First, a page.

Children often use the learning strategy of imitating. When kids imitate their parents, they copy their actions with their bodies but are unaware of the thoughts. Kids often repeat exactly what another child is saying, as if by copying the words they can figure out what the other child means.

The heart has its own way of thinking, too. Have you ever had your heart tell you one thing and your head tell you the opposite? The expression for that situation is torn in two or being of two minds, one mind in the brain and one in the heart.

When it comes to kids, we need to make sure we honor the ‘mind of the heart’. They need to know the words for emotions, especially happy, sad, angry, and scared. It’s helpful for them to talk about their feelings, like feeling ready to explode or  tummy all twisted up. They may have their own descriptions such as feeling all empty inside, or tight like an elastic band. Their feelings can support or block learning.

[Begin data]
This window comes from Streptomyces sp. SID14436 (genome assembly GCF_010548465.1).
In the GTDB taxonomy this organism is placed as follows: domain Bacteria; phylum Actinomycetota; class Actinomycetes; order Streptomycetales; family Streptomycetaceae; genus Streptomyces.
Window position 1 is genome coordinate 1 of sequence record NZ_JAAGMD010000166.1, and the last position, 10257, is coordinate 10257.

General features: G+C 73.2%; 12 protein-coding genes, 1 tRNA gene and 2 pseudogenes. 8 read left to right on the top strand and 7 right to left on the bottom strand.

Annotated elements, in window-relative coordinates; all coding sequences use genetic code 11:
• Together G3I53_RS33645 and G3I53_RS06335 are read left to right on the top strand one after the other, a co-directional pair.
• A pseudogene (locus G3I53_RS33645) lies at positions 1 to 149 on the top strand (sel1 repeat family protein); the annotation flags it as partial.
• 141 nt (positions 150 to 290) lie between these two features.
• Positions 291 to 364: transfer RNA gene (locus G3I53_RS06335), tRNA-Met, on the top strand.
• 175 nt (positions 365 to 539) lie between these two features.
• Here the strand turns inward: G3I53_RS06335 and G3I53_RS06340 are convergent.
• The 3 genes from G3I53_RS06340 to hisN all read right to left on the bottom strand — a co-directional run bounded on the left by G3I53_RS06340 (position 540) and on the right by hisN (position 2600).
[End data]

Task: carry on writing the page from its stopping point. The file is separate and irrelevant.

For a play-of-the-day, use some words for emotions and feelings. Maybe make faces at each other and guess what the other person is thinking. You can give your child a mirror for making silly faces. In the words of Aristotle, “Educating the mind, without educating the heart, is no education at all.” Or, maybe that should be educate the minds of the brain, heart, and body? What—and where—do you think?

Kindergarten Readiness/Early Learning Basics: Taking Action